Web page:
Authorities in Los Angeles have indicted a 32-year-old man with two counts of assault with a deadly weapon and hate crime charges, after he nearly ran down two Orthodox Jews outside of a synagogue Friday night.
At approximately 9:30 p.m. last Friday night, a car driving in the Hancock Park neighborhood suddenly swerved towards a group of Orthodox Jews outside of the Bais Yehuda synagogue, nearly hitting two men, ages 37 and 57.
After the car missed the pedestrians, the driver pulled around in a U-turn and tried to run down the would-be victims a second time.
When he missed them a second time, the driver struck a traffic sign. He then exited the vehicle, started screaming obscenities and anti-Semitic curses, before driving off.
The driver later crashed his car into another vehicle, and was subsequently arrested.
On Tuesday, prosecutors identified the suspect as Mohamed Mohamed Abdi, a Somalian native born in Mogadishu, and later accepted into the US as a refugee and eventually naturalized.
Abdi was a resident of Seattle, Washington, where he had worked as a Lyft driver. A representative for Lyft said, however, Abdi had not been driving for the company at the time of the attack, and was now banned from working for Lyft.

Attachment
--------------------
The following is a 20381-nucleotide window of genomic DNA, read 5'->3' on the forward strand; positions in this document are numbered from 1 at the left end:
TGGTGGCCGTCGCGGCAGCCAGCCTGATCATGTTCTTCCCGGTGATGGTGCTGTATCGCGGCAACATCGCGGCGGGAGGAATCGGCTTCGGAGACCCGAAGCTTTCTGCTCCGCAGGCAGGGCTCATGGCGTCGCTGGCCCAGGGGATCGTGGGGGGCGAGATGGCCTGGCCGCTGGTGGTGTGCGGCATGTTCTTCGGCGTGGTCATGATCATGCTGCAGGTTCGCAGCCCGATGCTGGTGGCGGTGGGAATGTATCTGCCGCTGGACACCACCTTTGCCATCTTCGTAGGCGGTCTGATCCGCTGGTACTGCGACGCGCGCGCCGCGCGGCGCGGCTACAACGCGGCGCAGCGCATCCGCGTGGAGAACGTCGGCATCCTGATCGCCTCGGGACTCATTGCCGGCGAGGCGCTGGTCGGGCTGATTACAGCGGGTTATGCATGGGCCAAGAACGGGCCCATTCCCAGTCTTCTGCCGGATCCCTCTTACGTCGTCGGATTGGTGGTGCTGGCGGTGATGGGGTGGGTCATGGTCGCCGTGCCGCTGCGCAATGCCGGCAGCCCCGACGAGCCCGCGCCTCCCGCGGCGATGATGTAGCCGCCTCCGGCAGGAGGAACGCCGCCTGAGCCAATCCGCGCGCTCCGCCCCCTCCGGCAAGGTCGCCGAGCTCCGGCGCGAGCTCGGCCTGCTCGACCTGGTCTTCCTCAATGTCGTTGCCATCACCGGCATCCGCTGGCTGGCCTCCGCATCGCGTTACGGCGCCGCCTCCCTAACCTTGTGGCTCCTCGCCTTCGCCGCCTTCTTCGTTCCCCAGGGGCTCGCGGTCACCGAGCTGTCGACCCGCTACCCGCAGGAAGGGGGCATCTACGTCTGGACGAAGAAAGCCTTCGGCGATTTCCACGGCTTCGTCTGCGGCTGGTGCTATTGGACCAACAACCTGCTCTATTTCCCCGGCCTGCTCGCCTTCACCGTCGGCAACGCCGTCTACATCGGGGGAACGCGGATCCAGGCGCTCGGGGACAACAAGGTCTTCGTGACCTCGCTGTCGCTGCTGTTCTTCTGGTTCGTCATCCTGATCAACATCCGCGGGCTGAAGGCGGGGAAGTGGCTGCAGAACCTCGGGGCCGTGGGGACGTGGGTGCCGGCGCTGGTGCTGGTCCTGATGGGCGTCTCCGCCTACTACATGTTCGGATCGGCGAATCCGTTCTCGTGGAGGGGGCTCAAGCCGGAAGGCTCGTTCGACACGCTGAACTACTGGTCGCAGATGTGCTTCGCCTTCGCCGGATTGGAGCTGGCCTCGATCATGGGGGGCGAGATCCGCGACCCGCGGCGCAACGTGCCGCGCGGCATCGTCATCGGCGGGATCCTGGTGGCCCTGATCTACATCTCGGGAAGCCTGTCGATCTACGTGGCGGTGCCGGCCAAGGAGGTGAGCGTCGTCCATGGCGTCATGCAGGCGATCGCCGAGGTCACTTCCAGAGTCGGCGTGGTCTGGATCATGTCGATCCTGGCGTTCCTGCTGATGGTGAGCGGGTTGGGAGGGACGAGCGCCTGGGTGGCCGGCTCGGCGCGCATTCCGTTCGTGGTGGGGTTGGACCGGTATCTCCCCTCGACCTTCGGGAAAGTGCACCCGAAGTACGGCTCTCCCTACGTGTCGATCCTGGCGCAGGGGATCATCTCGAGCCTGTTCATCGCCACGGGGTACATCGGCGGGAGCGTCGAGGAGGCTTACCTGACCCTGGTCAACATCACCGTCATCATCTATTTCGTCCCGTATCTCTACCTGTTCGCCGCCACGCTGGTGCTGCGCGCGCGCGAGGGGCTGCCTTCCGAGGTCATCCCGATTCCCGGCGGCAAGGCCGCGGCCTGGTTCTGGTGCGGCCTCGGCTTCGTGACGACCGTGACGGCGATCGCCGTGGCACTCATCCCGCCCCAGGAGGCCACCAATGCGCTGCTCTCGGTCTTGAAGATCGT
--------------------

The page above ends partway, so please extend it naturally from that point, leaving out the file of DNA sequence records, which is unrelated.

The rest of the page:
After being charged with two assault with a deadly weapon charges and a hate crime, Abdi pleaded not guilty. His bail was placed at $500,000, and remained in custody in lieu of posting bail.
Deputy District Attorney Richard Ceballos said Abdi rented a car Friday, then drove down the coast to Los Angeles – a roughly 18-hour trip.
Los Angeles Police Department officers say they found a copy of the Koran and a knife in Abdi’s rented vehicle at the time of his arrest.
Despite his anti-Semitic comments during the attack Friday, Abdi’s family denied he held any animus towards Jews, and claimed that he was suffering from schizophrenia.
“Mohamed’s mental illness renders him unpredictable and unstable, however, he has never expressed particular hatred toward Jews, or any other group of people or minority,” Abdi’s family said in a written statement.
But LAPD police chief Michael Moore said the attack was a sign that hate crimes are becoming more common in the US.
"He's yelling out hateful remarks regarding Jewish heritage and regarding these people of faith," Moore said. "Hate in America is on the rise. That has to change.”